Anonymous said...

A slight zig-zag stitch is helpful, especially if the dress is cut on the bias. Also, the proper foot, makes a difference in maintaining the correct seam depth. If you are experiencing difficulty, try using a different foot. I've hemmed hundreds of formal gowns, and find a foot with grooves on the bottom is most helpful. (I use an old Singer and have excellent success with the buttonhole foot.) Good luck!

Anonymous said...

Thank you for this great tutorial! I had to hem a prom dress for a friend's daughter and although I sew frequently, it has been a while since I've done a sewing job like this. The pictures were very helpful and your instructions were clear and concise. Thanks!

Anonymous said...

Can't thank you enough - I have 4 layers on a 500 prom dress and I am the grandmother. Scared to death. Youwere a great help

Anonymous said...

I am so grateful for your advise. I offered to hem a friend of my daughter's prom dress and just have a week to do a rather full dress and lining and guess what, I haven't really sewed for 15 years! Wish me luck!!

liz said...

Another reader chiming in to say THANK YOU! I don't have a special dress to hem, but a dear friend asked me to finish the ends of a large piece of chiffon-like fabric and this seems like the perfect way to tackle it!

Fantaisie said...

That was very informative blog!! The jewelry which you wear along with the dress is also important which will make sure you look prettier.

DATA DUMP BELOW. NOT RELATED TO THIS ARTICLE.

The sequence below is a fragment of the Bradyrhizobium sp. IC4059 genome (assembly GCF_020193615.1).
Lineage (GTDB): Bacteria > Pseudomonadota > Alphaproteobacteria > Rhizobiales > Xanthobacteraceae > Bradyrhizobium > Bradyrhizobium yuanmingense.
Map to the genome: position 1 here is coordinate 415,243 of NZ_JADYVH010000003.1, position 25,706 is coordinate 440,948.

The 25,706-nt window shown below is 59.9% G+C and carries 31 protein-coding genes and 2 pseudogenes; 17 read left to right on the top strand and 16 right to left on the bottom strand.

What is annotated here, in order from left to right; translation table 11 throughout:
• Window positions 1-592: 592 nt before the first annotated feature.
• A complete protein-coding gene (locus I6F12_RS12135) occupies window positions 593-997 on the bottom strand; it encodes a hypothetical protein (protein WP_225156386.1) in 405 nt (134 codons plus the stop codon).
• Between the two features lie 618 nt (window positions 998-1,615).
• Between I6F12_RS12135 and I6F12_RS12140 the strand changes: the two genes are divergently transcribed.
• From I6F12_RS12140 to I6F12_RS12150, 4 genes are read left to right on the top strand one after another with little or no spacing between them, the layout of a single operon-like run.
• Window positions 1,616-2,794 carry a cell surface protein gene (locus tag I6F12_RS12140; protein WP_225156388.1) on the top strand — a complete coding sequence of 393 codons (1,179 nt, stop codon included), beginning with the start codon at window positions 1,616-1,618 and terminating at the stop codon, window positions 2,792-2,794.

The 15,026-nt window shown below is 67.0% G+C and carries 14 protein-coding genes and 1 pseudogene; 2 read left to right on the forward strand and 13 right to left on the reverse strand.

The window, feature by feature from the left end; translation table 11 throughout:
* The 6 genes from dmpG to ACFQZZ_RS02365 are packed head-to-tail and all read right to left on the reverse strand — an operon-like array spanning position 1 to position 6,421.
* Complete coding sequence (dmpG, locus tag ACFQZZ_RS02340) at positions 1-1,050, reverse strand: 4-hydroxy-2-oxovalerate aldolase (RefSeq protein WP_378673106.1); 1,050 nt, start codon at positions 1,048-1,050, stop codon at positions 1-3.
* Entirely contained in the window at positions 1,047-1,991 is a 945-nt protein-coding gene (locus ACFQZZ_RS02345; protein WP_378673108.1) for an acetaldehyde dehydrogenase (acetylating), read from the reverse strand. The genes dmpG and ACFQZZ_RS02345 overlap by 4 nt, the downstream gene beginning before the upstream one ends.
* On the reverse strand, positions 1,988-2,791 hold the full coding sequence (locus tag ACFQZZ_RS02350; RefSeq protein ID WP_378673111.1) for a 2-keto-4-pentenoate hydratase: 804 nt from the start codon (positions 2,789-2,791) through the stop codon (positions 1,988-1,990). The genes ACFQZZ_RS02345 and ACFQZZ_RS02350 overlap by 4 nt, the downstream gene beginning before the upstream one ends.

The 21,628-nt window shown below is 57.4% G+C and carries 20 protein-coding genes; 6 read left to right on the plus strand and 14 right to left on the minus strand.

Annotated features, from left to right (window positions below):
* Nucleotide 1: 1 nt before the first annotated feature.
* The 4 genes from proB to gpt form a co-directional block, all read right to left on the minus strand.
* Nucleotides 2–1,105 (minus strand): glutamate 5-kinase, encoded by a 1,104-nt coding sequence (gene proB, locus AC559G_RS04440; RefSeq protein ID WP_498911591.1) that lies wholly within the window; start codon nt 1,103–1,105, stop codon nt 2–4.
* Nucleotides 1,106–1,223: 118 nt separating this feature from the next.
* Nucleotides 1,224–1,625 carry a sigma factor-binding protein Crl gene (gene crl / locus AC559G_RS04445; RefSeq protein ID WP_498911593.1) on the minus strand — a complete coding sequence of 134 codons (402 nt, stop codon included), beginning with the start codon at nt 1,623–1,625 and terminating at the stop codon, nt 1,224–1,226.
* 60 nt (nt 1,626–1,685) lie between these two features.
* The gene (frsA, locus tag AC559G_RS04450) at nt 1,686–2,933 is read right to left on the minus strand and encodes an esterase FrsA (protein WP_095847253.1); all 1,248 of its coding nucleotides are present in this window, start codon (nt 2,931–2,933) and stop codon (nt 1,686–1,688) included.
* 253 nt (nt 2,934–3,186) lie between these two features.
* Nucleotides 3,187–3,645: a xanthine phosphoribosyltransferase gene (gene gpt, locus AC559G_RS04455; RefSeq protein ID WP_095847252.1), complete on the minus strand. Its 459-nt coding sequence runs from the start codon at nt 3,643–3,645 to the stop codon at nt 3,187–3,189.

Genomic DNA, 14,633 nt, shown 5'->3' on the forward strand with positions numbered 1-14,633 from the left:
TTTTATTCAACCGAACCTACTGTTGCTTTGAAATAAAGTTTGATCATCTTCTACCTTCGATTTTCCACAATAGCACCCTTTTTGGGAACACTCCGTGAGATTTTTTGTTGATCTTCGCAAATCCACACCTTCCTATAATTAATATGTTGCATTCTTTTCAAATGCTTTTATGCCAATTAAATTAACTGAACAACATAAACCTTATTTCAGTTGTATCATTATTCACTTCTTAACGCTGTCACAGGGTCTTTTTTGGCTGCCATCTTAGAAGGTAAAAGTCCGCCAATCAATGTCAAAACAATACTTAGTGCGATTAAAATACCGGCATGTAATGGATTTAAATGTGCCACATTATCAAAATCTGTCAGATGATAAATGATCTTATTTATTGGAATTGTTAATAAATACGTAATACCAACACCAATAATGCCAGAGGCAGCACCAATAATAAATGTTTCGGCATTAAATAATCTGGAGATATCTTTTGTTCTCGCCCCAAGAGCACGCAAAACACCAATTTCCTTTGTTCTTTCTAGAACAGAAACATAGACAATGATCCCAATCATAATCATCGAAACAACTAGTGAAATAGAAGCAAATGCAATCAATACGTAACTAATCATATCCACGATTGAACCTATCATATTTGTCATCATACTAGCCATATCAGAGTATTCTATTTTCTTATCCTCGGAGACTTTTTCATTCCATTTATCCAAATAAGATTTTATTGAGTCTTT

Heather said...

I had no trouble doing a rolled hem on the satin part of the dress, but the sheer part was a horror. I had to hand stitch 21 metres of hem. it two days of constant stitching. I did try on the machine, but it either ate the fabric or didn't move it along. All of my sewing experience gave me no hits for handling sheer.

Anonymous said...

Thank you for these great directions. I followed your advices and my daughter's dress turned out so well.
This was the best blog ever for hemming a satin dress.

Cris said...

Buy Elegant Designer Evening Dresses | Prom Dresses | Formal Dress for Women!

eliza said...

what a nice blog dear
your style is so amazing and inspiring
simply love it!
australia flower girl dresses

Debbie Perkins said...

AH FRIENDS!!! :) I do alterations, I call my self the village idiot. Any one meet that criteria? Anyway, I have never learned, nor trusted a hemming foot. I am terrified that I will ruin someone's gown. They ain't cheap. I used a round table top on a couple of 1x10 boards. Off the floor, use the edge of the table to guide my scissors. I trim within a couple of inches where they want the hem to be. After I trim the excess, I start pinning. Once it all is pinned, I take a cotton napkin and steam press the new hem, removing pins. I trim within 1/2". I roll my hem over once, and then roll it over again, stitching as I go. In the curve, tricky, I pull the fabric gently to make it curve and stitch. Press, and send home. So far so good, and I haven't ruined one yet. A bit time consuming. but it works for me and my girls. Pageant season, Mardi Gras, and Prom, it is nuts in my little sewing room. AND here I am on the computer. LOL. Sew on ladies!!

Anonymous said...

So u measure and go around the whole amount needed including the train if they want it shorten